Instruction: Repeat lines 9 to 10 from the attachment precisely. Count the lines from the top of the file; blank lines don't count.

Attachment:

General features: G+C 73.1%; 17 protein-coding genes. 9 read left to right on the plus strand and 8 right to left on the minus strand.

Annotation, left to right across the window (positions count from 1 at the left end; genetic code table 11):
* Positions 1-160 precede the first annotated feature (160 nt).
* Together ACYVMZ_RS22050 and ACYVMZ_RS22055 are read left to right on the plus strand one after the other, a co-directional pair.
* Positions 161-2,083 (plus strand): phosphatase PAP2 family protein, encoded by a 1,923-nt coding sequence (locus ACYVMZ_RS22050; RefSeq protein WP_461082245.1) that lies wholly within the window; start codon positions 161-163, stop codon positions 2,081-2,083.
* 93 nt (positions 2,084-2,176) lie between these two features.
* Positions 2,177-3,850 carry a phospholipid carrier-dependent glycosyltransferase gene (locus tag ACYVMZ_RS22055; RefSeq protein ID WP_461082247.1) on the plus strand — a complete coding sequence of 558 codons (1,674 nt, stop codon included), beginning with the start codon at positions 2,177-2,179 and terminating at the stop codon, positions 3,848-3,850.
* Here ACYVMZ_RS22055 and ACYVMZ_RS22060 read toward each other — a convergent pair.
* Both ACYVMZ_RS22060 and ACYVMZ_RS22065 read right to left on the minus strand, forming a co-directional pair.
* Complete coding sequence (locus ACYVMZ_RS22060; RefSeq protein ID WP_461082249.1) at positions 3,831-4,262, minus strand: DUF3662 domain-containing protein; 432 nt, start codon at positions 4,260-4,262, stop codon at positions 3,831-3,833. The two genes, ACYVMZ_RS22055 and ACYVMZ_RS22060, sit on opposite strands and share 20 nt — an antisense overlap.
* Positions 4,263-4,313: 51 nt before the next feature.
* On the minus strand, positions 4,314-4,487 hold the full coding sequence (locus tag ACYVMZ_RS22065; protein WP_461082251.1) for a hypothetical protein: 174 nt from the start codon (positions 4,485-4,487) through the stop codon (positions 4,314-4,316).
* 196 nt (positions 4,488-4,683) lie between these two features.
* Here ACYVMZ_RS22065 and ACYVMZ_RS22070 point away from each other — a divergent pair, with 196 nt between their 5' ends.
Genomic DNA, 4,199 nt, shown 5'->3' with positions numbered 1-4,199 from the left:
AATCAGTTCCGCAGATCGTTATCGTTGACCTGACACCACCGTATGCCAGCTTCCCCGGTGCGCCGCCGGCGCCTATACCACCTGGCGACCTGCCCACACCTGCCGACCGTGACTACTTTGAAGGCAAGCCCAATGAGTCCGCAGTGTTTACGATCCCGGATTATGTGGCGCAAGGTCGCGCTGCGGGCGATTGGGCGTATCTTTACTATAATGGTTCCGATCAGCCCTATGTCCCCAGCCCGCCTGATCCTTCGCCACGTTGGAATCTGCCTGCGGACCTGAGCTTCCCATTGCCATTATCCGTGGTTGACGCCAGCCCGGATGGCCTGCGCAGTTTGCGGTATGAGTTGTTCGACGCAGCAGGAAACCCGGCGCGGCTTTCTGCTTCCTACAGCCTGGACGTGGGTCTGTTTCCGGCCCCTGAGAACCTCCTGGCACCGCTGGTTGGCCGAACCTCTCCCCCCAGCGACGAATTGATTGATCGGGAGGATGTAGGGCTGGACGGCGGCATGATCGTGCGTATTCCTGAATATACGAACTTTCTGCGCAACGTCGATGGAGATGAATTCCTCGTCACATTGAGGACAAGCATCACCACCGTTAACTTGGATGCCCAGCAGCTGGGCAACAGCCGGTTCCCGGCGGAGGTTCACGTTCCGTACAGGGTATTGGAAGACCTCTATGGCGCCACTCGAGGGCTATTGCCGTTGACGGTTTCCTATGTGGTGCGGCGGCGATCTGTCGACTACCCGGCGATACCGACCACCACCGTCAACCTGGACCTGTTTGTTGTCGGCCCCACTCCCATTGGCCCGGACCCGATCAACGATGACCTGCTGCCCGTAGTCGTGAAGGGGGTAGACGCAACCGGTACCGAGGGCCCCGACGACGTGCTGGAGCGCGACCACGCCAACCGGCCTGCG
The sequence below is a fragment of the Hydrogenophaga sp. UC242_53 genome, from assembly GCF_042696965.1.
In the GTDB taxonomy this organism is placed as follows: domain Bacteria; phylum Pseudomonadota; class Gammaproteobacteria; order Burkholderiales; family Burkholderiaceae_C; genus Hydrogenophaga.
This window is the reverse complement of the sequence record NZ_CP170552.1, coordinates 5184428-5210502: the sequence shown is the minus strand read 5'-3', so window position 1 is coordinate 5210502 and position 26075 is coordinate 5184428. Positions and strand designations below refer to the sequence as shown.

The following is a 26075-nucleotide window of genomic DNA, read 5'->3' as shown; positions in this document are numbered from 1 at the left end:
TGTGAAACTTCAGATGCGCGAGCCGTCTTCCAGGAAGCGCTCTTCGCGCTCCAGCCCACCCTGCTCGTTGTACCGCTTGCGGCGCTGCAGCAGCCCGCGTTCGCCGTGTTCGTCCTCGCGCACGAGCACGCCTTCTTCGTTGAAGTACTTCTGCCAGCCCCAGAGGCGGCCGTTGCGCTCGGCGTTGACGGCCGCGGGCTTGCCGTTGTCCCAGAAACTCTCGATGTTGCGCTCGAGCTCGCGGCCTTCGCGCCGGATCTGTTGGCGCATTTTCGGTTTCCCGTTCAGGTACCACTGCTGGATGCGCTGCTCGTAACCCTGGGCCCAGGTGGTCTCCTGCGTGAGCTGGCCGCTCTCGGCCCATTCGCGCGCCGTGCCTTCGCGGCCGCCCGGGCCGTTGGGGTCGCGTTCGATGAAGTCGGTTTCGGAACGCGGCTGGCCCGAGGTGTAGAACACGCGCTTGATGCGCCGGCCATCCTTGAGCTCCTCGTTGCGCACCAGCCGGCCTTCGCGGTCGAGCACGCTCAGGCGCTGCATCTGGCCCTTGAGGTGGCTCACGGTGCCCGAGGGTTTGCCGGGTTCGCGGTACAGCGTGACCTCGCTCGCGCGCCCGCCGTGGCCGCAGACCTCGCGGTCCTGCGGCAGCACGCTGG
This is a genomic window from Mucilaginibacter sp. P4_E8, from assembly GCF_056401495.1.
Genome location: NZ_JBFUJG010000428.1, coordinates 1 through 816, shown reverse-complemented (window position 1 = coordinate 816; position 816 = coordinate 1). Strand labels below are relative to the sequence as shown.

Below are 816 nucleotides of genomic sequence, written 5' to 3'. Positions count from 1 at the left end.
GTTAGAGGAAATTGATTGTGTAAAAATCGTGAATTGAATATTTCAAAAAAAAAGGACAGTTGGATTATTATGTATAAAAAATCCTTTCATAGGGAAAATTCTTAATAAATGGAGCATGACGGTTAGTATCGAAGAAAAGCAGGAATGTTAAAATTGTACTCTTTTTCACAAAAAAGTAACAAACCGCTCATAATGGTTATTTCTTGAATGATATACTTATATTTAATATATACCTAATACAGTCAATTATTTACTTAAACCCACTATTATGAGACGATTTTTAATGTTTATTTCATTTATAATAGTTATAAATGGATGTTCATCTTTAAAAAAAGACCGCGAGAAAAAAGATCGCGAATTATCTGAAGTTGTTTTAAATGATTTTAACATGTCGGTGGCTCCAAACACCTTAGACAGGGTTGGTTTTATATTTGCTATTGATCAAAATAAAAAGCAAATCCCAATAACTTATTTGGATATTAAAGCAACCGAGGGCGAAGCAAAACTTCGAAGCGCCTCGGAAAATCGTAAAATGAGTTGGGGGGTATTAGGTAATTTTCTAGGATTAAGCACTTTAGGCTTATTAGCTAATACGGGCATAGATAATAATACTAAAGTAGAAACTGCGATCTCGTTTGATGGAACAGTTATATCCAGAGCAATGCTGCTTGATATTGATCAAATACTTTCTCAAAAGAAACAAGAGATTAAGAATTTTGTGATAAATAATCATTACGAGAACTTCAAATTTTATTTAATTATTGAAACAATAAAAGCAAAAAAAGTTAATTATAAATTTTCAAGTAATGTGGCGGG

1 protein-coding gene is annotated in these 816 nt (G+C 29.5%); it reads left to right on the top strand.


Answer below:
* Both ACYVMZ_RS22060 and ACYVMZ_RS22065 read right to left on the minus strand, forming a co-directional pair.
* Complete coding sequence (locus ACYVMZ_RS22060; RefSeq protein ID WP_461082249.1) at positions 3,831-4,262, minus strand: DUF3662 domain-containing protein; 432 nt, start codon at positions 4,260-4,262, stop codon at positions 3,831-3,833. The two genes, ACYVMZ_RS22055 and ACYVMZ_RS22060, sit on opposite strands and share 20 nt — an antisense overlap.